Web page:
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Stocks slip, havens rally as new COVID-19 variant spooks investors -Breaking

© Reuters. FILE PHOTO – Passersby in protective masks reflect on an electronic board that displays stock prices outside of a brokerage during the COVID-19 outbreak. This was taken in Tokyo, Japan September 29, 2021. REUTERS/Issei Kato

Tom Westbrook

SYDNEY – Stocks dropped and fell to their lowest weekly level in over two months, as safe haven assets like bonds rallied. A new virus variant caused concerns about the future and raised U.S. interest rate.

South African scientists discovered that the variant may have been able to bypass immune response and prompted Britain’s urgent introduction of travel restrictions for South Africa.

Futures and Australian dollars fell 1% early in trade. The risk-sensitive Australian dollars and New Zealand dollar dropped 0.4% while futures fell to their lowest levels in three months.

Ray Attrill from National Australia Bank, Sydney’s head of FX strategy said: “The trigger was the news of this COVID variation…and the uncertainty about what it means.” This sort of news is a great opportunity to shoot first, and then get questions answered later.

In early trade, shares in Australia fell 0.6% and was down 1.7% [.T][.AX]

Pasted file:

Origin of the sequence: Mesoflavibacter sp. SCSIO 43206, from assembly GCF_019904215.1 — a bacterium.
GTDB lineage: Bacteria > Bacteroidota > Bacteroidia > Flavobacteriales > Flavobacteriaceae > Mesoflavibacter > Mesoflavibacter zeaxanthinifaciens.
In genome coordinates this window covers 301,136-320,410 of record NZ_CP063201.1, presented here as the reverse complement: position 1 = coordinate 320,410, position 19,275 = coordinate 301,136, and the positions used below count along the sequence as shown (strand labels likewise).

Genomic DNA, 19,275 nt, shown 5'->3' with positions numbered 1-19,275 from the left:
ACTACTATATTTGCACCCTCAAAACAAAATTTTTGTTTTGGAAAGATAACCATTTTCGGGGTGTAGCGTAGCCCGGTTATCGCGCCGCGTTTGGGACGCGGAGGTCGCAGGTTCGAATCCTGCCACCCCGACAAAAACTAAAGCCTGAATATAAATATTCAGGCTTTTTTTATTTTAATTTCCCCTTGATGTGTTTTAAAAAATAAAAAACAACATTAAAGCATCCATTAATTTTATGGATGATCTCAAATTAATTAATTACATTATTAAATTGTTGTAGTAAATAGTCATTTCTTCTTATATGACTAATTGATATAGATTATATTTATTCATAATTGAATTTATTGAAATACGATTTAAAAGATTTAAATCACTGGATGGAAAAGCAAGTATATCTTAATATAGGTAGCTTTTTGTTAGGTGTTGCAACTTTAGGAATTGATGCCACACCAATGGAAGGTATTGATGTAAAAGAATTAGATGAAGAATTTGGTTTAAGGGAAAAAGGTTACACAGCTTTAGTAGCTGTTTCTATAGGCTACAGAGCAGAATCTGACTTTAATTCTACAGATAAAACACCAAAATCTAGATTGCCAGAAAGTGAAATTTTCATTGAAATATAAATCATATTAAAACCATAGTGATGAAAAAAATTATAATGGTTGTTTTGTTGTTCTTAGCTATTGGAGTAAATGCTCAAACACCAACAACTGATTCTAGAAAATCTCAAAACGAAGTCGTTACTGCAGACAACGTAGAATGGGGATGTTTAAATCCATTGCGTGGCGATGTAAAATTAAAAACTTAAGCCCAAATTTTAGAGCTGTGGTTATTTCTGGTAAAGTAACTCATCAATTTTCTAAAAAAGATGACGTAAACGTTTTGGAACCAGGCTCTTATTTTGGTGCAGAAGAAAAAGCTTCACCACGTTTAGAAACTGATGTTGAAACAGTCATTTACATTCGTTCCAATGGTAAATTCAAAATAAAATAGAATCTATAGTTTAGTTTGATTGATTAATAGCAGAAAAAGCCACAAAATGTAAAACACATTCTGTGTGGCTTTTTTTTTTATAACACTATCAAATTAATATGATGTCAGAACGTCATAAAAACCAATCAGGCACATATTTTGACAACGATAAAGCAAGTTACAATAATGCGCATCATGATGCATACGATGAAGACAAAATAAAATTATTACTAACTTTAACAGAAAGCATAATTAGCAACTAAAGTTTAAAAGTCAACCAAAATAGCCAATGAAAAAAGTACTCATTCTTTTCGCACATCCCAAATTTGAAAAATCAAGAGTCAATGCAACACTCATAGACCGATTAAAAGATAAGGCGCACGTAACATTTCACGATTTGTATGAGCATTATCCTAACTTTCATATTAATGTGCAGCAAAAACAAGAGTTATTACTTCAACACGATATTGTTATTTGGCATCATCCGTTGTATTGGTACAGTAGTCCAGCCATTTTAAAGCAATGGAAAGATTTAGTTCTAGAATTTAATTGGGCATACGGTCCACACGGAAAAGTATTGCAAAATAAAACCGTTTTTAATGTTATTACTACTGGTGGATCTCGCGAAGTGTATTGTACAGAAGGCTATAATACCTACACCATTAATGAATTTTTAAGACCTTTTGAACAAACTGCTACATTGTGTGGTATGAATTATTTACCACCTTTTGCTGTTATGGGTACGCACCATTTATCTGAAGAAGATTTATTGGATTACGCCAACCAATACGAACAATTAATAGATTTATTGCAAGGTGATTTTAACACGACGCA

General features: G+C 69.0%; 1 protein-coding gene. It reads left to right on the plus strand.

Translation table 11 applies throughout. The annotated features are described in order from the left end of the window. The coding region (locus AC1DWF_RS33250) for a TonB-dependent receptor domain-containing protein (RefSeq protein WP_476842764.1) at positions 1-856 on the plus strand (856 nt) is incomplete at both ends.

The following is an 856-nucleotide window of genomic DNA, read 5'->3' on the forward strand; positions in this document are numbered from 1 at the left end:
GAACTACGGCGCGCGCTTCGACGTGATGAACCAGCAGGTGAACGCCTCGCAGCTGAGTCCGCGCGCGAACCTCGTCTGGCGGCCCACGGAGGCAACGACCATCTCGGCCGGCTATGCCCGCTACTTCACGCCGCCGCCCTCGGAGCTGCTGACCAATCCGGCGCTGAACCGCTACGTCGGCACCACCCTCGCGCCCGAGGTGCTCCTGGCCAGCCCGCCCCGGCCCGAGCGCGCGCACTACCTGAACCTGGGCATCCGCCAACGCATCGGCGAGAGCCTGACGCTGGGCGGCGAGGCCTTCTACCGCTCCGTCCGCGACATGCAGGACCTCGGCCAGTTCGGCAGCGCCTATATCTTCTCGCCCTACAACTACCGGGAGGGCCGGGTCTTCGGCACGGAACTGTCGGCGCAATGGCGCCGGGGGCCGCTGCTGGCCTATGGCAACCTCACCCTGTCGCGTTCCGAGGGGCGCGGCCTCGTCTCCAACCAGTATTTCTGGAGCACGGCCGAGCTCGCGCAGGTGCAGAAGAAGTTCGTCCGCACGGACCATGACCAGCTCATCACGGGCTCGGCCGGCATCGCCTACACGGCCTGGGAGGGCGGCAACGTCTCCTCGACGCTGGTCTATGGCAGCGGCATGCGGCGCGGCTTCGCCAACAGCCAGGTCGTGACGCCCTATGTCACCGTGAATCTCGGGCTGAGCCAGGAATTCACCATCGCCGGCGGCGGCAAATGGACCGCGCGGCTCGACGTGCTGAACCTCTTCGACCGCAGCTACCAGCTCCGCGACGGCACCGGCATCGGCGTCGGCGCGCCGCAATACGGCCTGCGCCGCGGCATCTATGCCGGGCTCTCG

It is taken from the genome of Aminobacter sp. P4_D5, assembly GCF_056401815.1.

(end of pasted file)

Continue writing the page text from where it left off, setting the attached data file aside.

The broadest MSCI index of Asia-Pacific shares was 0.2% lower than the Japan-based benchmark. World stocks fell 0.7% weekly, a record since October.

We don’t know much about this new variant. Scientists told reporters that the new variant has a “very uncommon constellation” mutations. This is concerning as it could be able to evade immune responses and become more transmissible.

British officials believe it to be the most notable variant and are worried that it may resist vaccines.

Tokyo’s open saw sharp moves in Treasuries, as the yields quickly retracted some of their gains. Benchmark yields on 10-year bonds fell five basis points to 1.5927%.

The yen rose by 0.4%, to 114.91 USD and gold rose by 0.2% to $1.792 a ounce. [FRX/][GOL/]

These moves are made against the backdrop of COVID-19 concerns, which have led to restrictions on activity and movement in Europe. The markets also aggressively priced rate increases next year in America.

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Mike Robinson
Mike covers the financial, utilities and biotechnology sectors for Street Register. He has been writing about investment and personal finance topics for almost 12 years. Mike has an MBA in Finance from Wake Forest University.